Mr. Holmes Review

The Plot

In 1947, Sherlock Holmes (Ian McKellan) is retired and nearing the end of his life. With his memory fading, he tries to write the story of his final case with help from his housekeeper’s young son.

The Good

Sherlock Holmes is a character who has lived a cinematic life that spans the length of cinema itself with countless iterations of quite simply the most influential literary detective ever created. While the most recent examples come from Robert Downey Jr and of course Benedict Cumberbatch, Mr. Holmes brings a incredibly interesting take on the famous detective with McKellen’s Holmes slowly deteriorating from the genius he once was.

Adapting Mitch Cullin’s A Slight Trick of the Mind, writer Jeffrey Hatcher, splices moments from Holmes’ final case  among his final days spent reflecting back on his extraordinary life. Director Bill Condon’s beautiful visuals of the english countryside provides a worthy backdrop to this much more personal take on the iconic Holmes’ character.

It’s McKellen who is of course the driving force in this story though. He manages to perfectly portray Holmes as both the strong confident detective from thirty years prior, and the frail time ravaged figure he becomes in 1947. Praise must also be given to Milo Parker who has the honour of playing almost the new Watson in young Roger, Holmes’ housekeepers son who helps him in his quest to recall how exactly the final case ended and more importantly, what made it his final case.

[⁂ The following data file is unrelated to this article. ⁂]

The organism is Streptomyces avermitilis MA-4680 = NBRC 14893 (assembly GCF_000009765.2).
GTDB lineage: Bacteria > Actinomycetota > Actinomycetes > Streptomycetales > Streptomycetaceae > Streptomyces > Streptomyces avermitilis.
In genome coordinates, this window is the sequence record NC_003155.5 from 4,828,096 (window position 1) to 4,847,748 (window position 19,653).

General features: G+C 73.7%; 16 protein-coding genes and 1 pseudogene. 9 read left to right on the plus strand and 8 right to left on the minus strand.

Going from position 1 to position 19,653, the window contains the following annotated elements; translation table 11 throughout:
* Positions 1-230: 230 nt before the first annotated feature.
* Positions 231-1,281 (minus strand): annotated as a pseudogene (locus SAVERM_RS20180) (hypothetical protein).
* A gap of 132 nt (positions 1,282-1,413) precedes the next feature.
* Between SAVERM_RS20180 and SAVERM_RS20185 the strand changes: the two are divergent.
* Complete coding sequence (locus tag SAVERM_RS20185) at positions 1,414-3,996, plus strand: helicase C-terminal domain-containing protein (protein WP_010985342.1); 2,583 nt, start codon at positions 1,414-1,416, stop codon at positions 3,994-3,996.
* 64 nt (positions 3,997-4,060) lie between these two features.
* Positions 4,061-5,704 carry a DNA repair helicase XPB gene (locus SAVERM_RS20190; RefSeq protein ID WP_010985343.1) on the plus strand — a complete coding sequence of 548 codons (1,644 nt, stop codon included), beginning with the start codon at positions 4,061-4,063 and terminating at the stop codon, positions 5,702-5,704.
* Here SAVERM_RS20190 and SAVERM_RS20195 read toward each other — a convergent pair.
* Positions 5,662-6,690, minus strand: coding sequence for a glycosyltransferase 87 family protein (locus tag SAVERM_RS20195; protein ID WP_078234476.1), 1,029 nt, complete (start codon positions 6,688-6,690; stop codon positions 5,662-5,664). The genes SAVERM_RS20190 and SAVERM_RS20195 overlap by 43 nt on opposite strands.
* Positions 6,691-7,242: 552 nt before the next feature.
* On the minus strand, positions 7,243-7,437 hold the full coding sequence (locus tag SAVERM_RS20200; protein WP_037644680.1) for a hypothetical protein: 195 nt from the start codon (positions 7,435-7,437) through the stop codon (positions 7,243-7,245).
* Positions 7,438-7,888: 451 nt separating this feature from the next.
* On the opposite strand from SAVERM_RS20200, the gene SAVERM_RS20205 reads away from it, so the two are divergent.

The Bad

While the performances and cinematography throughout Mr. Holmes are indeed stellar, the film does seem to lack the scope it needs to distinguish it as a worthy cinematic film. Perhaps it is the case that Holmes’ is revisiting, which revolves around a man who seeks his talents in solving the  mystery surrounding his wife, that makes Mr. Holmes feel ever so slightly better put to use on BBC1 as a festive drama special. It is produced, after all by BBC Film.

The timing of this release also feels a little misjudged. Mr. Holmes doesn’t feel right competing alongside summer blockbusters like Jurassic Park. Had it been released around October/November time, when the Oscar contenders start to poke their heads into the public view, Mr. Holmes could very well have earned an awards nod for McKellen. A June release means that ironically it will likely be long forgotten by the time of next years awards season.

The Ugly Truth

Mr. Holmes is an interesting look at a character whom audiences around the world are all too familiar with today, that gives a much more personal and poignant view of the detective in his final years. McKellen gives an awards worthy performance that unfortunately even if perhaps the production would overall have been better suited to the small screen.

Review by Johnny Ellis

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